Munroe Bergdorf signs historic six-figure book deal for a gender manifesto ‘for all of us’
Munroe Bergdorf has signed a landmark six-figure contract with Bloomsbury for her debut book, Transitional.
The Black trans model and activist’s book, billed as a manifesto on gender, was bought by Bloomsbury after a bidding war between 11 publishers. It will be published in 2021.
Bergdorf will draw on her own life experience to explore six themes throughout the book: adolescence, sexuality, gender, relationships, identity and race.
She told The Guardian that she envisages the book as “a manifesto for how I see society changing for the better, bringing us all closer”.
The trans experience, Bergdorf said, is “thought of by a lot of people as this far-off idea that isn’t that relatable”.
“I wanted to drive home the fact that we all transition in one way or another,” she continued. “None of us stays the same. We’re all on a journey, and a transition with regards to gender is just one of many we all experience as human beings.”
— Protect Trans Kids / BLM ✊🏾 (@MunroeBergdorf) July 17, 2020
Transitional will look at the history of gender, particularly in cultures that recognised more than two genders before the colonial era wiped them out.
“I’ve gone into the depths of where gender came from, because it hasn’t always existed in [the way] we think about gender today,” said Bergdorf. “What it’s like to be a cisgender woman today is not what it was in the middle ages, or the 1950s, or even the 1980s.”
Bergdorf, who was recently rehired by L’Oréal as a diversity consultant in the wake of a controversial “speaking out is worth it” post the beauty brand shared – having fired Bergdorf in 2017 for speaking about white supremacy – is fast becoming the most famous trans person in the UK.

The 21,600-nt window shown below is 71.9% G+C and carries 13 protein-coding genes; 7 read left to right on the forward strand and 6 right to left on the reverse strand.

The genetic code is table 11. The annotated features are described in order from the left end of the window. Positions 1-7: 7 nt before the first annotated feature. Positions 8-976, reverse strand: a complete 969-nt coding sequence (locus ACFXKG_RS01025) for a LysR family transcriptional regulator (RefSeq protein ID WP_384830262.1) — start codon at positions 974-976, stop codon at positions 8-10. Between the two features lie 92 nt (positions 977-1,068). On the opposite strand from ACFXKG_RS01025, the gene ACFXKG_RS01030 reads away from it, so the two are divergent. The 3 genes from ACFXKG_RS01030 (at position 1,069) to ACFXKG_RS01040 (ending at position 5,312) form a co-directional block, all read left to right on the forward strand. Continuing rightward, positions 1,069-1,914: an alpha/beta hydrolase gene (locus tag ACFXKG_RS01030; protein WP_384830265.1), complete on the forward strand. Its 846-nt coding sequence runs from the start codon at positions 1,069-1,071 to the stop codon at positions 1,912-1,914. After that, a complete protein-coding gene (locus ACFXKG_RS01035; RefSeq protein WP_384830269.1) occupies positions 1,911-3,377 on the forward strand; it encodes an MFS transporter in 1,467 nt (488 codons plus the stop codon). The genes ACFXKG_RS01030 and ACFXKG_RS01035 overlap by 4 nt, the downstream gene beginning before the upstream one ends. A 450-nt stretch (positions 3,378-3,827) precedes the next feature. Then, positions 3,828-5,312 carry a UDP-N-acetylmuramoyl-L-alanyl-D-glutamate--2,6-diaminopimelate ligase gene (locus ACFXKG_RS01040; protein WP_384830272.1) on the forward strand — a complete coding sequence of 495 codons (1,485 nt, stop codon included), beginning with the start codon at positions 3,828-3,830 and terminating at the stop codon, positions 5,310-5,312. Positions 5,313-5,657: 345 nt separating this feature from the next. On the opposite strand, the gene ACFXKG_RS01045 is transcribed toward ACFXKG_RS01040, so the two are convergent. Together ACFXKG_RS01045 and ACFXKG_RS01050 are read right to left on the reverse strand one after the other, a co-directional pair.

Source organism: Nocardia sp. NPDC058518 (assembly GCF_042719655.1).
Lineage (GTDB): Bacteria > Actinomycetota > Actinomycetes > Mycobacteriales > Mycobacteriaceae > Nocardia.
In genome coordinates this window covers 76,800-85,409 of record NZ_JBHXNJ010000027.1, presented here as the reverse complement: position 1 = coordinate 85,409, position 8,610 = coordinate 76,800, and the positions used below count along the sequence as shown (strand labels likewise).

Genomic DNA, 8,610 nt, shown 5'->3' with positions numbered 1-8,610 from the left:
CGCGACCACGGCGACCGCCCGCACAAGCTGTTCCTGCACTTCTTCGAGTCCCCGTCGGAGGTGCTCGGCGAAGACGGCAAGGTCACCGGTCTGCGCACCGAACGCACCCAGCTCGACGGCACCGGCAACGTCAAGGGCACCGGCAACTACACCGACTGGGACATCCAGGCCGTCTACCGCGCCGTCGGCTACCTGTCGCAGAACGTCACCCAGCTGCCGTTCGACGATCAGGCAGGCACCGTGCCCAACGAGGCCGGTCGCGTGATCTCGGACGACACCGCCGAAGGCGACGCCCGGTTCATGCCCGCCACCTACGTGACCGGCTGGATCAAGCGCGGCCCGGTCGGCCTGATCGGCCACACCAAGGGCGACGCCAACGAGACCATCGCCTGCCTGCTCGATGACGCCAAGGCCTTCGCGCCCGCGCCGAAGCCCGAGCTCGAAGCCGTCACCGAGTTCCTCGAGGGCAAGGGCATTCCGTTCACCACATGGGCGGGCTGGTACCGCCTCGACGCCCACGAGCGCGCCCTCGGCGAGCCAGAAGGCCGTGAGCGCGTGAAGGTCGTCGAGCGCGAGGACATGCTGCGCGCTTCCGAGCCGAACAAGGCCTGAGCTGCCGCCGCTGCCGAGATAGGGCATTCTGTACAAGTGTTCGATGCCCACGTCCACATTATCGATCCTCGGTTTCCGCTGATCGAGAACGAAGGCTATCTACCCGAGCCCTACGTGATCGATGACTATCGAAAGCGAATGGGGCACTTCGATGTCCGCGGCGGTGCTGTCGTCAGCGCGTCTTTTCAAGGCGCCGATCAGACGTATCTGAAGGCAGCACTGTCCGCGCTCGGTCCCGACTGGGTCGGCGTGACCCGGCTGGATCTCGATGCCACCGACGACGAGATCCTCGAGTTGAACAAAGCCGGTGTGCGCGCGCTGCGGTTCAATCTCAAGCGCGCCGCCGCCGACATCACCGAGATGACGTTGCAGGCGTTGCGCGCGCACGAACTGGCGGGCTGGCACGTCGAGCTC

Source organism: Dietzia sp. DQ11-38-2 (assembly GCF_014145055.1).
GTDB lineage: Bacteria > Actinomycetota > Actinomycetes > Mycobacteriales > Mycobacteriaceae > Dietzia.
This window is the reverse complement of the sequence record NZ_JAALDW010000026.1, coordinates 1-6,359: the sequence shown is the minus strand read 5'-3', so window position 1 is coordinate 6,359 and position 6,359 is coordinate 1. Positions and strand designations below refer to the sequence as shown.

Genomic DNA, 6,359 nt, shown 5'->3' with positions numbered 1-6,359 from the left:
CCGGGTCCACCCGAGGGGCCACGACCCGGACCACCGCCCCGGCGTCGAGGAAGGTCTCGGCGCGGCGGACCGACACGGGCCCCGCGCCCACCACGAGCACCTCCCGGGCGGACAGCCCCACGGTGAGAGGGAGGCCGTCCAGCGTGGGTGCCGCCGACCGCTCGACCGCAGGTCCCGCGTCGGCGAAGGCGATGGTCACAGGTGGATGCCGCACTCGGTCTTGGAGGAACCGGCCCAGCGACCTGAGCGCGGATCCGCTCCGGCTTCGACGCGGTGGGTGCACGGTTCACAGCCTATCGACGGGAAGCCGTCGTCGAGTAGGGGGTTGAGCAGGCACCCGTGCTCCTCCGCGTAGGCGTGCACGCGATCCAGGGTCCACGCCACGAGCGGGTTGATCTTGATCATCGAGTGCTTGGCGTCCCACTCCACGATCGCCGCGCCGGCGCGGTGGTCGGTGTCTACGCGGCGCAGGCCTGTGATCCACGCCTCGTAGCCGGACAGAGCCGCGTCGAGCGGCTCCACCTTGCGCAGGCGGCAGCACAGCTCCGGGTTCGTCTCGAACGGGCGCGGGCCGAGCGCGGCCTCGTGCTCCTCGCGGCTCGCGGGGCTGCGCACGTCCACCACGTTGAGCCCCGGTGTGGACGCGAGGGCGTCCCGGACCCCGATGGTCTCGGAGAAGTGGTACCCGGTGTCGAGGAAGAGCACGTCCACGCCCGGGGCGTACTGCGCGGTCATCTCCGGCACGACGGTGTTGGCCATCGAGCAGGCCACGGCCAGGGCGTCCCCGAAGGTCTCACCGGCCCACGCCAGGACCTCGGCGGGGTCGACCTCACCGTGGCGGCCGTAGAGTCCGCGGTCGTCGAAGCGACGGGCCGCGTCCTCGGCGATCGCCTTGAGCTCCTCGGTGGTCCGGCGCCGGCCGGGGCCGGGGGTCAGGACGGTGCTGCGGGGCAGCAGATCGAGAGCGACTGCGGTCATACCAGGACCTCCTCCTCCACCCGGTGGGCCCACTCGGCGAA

But this has often been, like with the L’Oréal fiasco, for reasons outside of her control.
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Last month, Tory peer Baroness Nicholson called Munroe Bergdorf a “weird creature” and shared transphobic abuse about the model – when Bergdorf posted about this on Instagram, she admitted she’d never heard of Nicholson before.
“I’m looking forward to sharing a piece of work where people can actually read what I’m about firsthand, instead of seeing me when I pop up in the papers every now and again,” Bergdorf said.
“If I can change people’s minds about how they view people who aren’t like them, and how they view human difference, than that is a job done.”
And Bergdorf has been one of many prominent LGBT+ figures who has criticised fellow Bloomsbury author JK Rowling for her recent bout of anti-trans statements.
“It’s such a shame, especially with these gender critical feminists like JK Rowling and Baroness Nicholson,” Munroe Bergdorf said.
“I think if they actually sat down with me and communicated in a respectful way instead of posting things about our community that are detrimental to the mental health, physical wellbeing and emotional wellbeing of trans people, they would see that trans people want what’s best for cisgender women, too.
“One group of society’s rights isn’t to the detriment of anybody else’s – equal rights are equal rights. It means equality, it doesn’t mean less for some, and more for others.”